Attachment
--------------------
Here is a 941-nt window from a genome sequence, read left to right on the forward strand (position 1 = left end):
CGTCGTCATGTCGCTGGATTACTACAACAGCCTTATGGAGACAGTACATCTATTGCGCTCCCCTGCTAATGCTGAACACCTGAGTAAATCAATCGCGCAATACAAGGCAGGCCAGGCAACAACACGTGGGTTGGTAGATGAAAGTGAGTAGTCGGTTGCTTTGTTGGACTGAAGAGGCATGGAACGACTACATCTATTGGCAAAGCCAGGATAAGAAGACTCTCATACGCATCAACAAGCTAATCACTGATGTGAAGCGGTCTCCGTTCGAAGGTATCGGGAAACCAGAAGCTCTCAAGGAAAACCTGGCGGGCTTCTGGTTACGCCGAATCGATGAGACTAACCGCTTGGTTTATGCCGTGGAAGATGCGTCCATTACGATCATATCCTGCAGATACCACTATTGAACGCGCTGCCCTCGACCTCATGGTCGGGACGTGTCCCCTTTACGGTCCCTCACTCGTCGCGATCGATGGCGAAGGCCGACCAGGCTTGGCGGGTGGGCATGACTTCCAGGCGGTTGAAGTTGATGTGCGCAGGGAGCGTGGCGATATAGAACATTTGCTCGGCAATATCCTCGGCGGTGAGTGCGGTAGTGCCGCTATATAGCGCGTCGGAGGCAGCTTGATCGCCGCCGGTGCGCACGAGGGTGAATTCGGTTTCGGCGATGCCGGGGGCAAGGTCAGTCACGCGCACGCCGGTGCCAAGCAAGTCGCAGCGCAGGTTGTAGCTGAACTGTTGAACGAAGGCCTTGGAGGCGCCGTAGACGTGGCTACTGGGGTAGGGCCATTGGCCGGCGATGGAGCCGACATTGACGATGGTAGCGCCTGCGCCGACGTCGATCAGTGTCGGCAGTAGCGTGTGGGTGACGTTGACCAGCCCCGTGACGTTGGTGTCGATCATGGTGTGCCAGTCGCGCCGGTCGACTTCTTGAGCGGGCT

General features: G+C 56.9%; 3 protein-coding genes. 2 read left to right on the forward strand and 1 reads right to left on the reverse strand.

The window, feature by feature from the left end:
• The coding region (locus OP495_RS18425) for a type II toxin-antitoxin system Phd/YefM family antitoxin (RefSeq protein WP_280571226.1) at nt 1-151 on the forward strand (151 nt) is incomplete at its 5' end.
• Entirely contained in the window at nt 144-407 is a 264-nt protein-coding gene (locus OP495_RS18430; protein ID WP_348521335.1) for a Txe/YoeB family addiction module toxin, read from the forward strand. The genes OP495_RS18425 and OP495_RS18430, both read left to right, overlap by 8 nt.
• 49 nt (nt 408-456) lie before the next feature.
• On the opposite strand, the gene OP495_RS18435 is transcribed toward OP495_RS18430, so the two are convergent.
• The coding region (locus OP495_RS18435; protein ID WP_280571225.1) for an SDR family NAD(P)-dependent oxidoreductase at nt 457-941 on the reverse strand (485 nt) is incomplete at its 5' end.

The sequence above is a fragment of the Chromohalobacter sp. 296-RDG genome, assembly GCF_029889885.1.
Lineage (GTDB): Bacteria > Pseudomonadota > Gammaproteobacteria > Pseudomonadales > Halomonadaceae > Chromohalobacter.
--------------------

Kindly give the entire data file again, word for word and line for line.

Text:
Here is a 941-nt window from a genome sequence, read left to right on the forward strand (position 1 = left end):
CGTCGTCATGTCGCTGGATTACTACAACAGCCTTATGGAGACAGTACATCTATTGCGCTCCCCTGCTAATGCTGAACACCTGAGTAAATCAATCGCGCAATACAAGGCAGGCCAGGCAACAACACGTGGGTTGGTAGATGAAAGTGAGTAGTCGGTTGCTTTGTTGGACTGAAGAGGCATGGAACGACTACATCTATTGGCAAAGCCAGGATAAGAAGACTCTCATACGCATCAACAAGCTAATCACTGATGTGAAGCGGTCTCCGTTCGAAGGTATCGGGAAACCAGAAGCTCTCAAGGAAAACCTGGCGGGCTTCTGGTTACGCCGAATCGATGAGACTAACCGCTTGGTTTATGCCGTGGAAGATGCGTCCATTACGATCATATCCTGCAGATACCACTATTGAACGCGCTGCCCTCGACCTCATGGTCGGGACGTGTCCCCTTTACGGTCCCTCACTCGTCGCGATCGATGGCGAAGGCCGACCAGGCTTGGCGGGTGGGCATGACTTCCAGGCGGTTGAAGTTGATGTGCGCAGGGAGCGTGGCGATATAGAACATTTGCTCGGCAATATCCTCGGCGGTGAGTGCGGTAGTGCCGCTATATAGCGCGTCGGAGGCAGCTTGATCGCCGCCGGTGCGCACGAGGGTGAATTCGGTTTCGGCGATGCCGGGGGCAAGGTCAGTCACGCGCACGCCGGTGCCAAGCAAGTCGCAGCGCAGGTTGTAGCTGAACTGTTGAACGAAGGCCTTGGAGGCGCCGTAGACGTGGCTACTGGGGTAGGGCCATTGGCCGGCGATGGAGCCGACATTGACGATGGTAGCGCCTGCGCCGACGTCGATCAGTGTCGGCAGTAGCGTGTGGGTGACGTTGACCAGCCCCGTGACGTTGGTGTCGATCATGGTGTGCCAGTCGCGCCGGTCGACTTCTTGAGCGGGCT

General features: G+C 56.9%; 3 protein-coding genes. 2 read left to right on the forward strand and 1 reads right to left on the reverse strand.

The window, feature by feature from the left end:
• The coding region (locus OP495_RS18425) for a type II toxin-antitoxin system Phd/YefM family antitoxin (RefSeq protein WP_280571226.1) at nt 1-151 on the forward strand (151 nt) is incomplete at its 5' end.
• Entirely contained in the window at nt 144-407 is a 264-nt protein-coding gene (locus OP495_RS18430; protein ID WP_348521335.1) for a Txe/YoeB family addiction module toxin, read from the forward strand. The genes OP495_RS18425 and OP495_RS18430, both read left to right, overlap by 8 nt.
• 49 nt (nt 408-456) lie before the next feature.
• On the opposite strand, the gene OP495_RS18435 is transcribed toward OP495_RS18430, so the two are convergent.
• The coding region (locus OP495_RS18435; protein ID WP_280571225.1) for an SDR family NAD(P)-dependent oxidoreductase at nt 457-941 on the reverse strand (485 nt) is incomplete at its 5' end.

The sequence above is a fragment of the Chromohalobacter sp. 296-RDG genome, assembly GCF_029889885.1.
Lineage (GTDB): Bacteria > Pseudomonadota > Gammaproteobacteria > Pseudomonadales > Halomonadaceae > Chromohalobacter.